July 03, 2016

Ireland XIX (Twelve Pines, Ireland)

The second stop on our trek across Connemara was a blend of planning and happenstance; I knew of the location I'd intended to work at, but had somehow misplaced it on the map (as in I placed it in the wrong place)...but fortune was in our favour, as it happened to be right by the road only a couple of loch's further down the road!
Twelve Pines is the official name of the island, but it has a lot more than 12 pine trees on it; setting that aside, it was quite striking to see across the narrow loch, with the Connemara mountains rising behind it. The first set of images Ingrid and I made worked with the shoreline directly opposite the island, looking towards the mountains.
Concealed from the nearby highway by a low hill, it was a luxury for Ingrid and I to be able to work at a slower pace, and refine both the pose and camera angle as needed before making the photographs...quite a contrast to many of our sessions in central Ireland where quick and efficient was the name of the game.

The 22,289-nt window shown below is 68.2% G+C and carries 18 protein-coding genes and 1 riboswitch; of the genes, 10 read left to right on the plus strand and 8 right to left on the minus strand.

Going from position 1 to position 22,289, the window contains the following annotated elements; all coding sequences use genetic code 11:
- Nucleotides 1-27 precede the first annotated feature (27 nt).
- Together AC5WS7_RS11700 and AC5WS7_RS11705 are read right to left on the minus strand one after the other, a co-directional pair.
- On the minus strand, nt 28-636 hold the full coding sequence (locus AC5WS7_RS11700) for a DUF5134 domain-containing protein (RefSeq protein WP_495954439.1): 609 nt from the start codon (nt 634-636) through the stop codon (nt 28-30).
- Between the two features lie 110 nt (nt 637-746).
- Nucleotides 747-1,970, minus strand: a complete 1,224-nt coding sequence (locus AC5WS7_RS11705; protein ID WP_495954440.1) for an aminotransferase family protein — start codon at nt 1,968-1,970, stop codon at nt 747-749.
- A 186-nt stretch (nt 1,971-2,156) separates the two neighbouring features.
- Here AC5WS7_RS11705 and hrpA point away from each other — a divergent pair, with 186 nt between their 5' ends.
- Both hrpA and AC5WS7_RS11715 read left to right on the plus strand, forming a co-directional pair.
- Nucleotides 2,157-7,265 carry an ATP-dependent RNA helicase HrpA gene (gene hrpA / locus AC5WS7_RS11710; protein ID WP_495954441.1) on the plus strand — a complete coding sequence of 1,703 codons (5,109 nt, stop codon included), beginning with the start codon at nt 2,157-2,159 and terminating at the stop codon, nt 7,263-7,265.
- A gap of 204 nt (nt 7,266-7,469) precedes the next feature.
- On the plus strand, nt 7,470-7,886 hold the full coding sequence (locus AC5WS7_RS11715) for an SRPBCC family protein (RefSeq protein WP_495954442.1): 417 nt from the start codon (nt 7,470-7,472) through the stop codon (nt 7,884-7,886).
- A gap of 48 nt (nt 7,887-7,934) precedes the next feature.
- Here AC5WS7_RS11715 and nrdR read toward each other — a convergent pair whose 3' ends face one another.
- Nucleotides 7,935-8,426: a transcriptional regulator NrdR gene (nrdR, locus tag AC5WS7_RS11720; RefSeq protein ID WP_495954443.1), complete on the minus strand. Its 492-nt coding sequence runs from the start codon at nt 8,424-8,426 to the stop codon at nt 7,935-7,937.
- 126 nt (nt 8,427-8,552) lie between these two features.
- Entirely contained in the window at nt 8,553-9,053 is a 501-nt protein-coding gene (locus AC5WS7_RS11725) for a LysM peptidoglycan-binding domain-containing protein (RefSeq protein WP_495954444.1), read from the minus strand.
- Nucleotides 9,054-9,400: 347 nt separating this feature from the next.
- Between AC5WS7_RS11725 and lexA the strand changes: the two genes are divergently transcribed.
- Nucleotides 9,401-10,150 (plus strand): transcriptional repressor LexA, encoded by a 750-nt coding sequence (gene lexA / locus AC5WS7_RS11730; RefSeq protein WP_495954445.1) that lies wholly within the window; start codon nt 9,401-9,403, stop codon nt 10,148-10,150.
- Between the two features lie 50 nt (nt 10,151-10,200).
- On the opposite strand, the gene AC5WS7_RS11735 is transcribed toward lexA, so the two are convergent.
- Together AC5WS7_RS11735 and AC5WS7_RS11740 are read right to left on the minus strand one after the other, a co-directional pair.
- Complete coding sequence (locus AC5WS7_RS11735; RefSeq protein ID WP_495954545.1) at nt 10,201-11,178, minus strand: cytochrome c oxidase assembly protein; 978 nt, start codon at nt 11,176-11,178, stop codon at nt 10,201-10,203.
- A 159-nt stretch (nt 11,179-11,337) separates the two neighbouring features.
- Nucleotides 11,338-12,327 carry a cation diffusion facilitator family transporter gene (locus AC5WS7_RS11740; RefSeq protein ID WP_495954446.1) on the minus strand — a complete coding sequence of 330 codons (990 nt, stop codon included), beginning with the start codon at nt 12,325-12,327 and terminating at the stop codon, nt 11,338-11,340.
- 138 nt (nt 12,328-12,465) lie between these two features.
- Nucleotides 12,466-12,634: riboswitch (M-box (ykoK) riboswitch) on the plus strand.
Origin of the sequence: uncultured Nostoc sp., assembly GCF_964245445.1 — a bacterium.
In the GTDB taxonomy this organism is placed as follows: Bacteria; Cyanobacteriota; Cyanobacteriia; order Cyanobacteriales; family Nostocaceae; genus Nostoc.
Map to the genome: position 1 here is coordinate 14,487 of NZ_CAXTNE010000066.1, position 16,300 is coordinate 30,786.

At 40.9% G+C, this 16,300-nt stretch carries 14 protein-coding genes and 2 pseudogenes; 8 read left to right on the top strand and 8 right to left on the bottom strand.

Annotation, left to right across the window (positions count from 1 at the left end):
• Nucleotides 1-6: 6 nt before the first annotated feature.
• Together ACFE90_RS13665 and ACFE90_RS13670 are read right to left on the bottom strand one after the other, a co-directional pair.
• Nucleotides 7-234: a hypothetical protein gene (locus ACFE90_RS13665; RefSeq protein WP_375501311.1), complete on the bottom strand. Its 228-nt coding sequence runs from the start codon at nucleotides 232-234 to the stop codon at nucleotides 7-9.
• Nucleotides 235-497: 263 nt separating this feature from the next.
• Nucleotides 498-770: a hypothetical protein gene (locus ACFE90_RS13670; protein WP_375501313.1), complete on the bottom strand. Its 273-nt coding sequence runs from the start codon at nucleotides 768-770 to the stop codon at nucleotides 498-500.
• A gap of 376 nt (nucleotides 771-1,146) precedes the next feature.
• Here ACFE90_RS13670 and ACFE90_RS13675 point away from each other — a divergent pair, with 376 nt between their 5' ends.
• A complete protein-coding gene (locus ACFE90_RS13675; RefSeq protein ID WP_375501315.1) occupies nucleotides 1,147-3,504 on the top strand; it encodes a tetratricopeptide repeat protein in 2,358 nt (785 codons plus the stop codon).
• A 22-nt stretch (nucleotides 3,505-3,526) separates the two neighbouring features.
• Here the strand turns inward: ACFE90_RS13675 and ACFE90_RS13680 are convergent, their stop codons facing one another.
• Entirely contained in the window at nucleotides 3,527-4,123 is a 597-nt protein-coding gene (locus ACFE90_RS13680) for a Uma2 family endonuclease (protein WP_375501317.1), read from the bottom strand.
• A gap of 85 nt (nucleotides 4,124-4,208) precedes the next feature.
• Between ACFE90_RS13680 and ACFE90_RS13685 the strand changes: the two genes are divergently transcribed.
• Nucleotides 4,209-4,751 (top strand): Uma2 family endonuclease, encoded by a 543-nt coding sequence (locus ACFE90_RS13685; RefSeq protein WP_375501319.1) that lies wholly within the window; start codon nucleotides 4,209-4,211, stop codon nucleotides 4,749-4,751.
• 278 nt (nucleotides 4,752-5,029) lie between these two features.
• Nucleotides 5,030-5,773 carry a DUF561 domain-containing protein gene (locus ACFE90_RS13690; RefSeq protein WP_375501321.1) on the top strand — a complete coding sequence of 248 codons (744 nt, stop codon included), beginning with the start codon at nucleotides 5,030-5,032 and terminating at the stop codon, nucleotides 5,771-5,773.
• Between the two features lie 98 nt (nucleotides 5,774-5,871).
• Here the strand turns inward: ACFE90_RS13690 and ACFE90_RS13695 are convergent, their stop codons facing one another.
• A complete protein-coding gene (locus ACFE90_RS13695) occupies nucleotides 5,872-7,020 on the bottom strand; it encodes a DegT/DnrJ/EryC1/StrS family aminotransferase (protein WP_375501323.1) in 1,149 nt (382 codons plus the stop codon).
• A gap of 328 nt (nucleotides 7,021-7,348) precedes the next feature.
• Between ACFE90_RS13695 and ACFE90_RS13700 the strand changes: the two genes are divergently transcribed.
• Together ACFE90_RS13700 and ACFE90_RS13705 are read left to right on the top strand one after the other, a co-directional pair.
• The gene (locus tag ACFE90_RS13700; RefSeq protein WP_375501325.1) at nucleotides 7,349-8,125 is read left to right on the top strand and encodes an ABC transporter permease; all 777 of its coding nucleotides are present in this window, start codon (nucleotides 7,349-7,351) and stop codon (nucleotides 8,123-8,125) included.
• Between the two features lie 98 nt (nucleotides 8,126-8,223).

After working on the shoreline, Ingrid and I headed out onto the island, with visions of lovely stands of trees in our mind's eye...only to discover almost all the island was head-high with ferns and other underbrush. Only in a couple of locations were open enough for me to see more than a couple of feet in front of me. Fortunately, one of these vistas looked through a stand of trees, just perfect for Ingrid to pose against. In colour, it worked, but I took a chance on seeing how it turned out in infrared, and the luminous ferns surrounding the equally luminous Ingrid seemed too perfect to pass up.
The last set of images on the island were by far my favorite in that location - on a high point, a tree had fallen, and emerged from the surrounding ferns like a bridge - and it was just stable enough for Ingrid to work upon (it moved slightly, but only when provoked). With Ingrid posing on the tree, I managed (with some struggle, because of the high underbrush) to find a camera position that placed her against the stand of trees and the mountains behind; we worked through a couple of different poses, and I progressively removed more and more of the ferns between her and I, finally achieving what I felt was the best image of the session.

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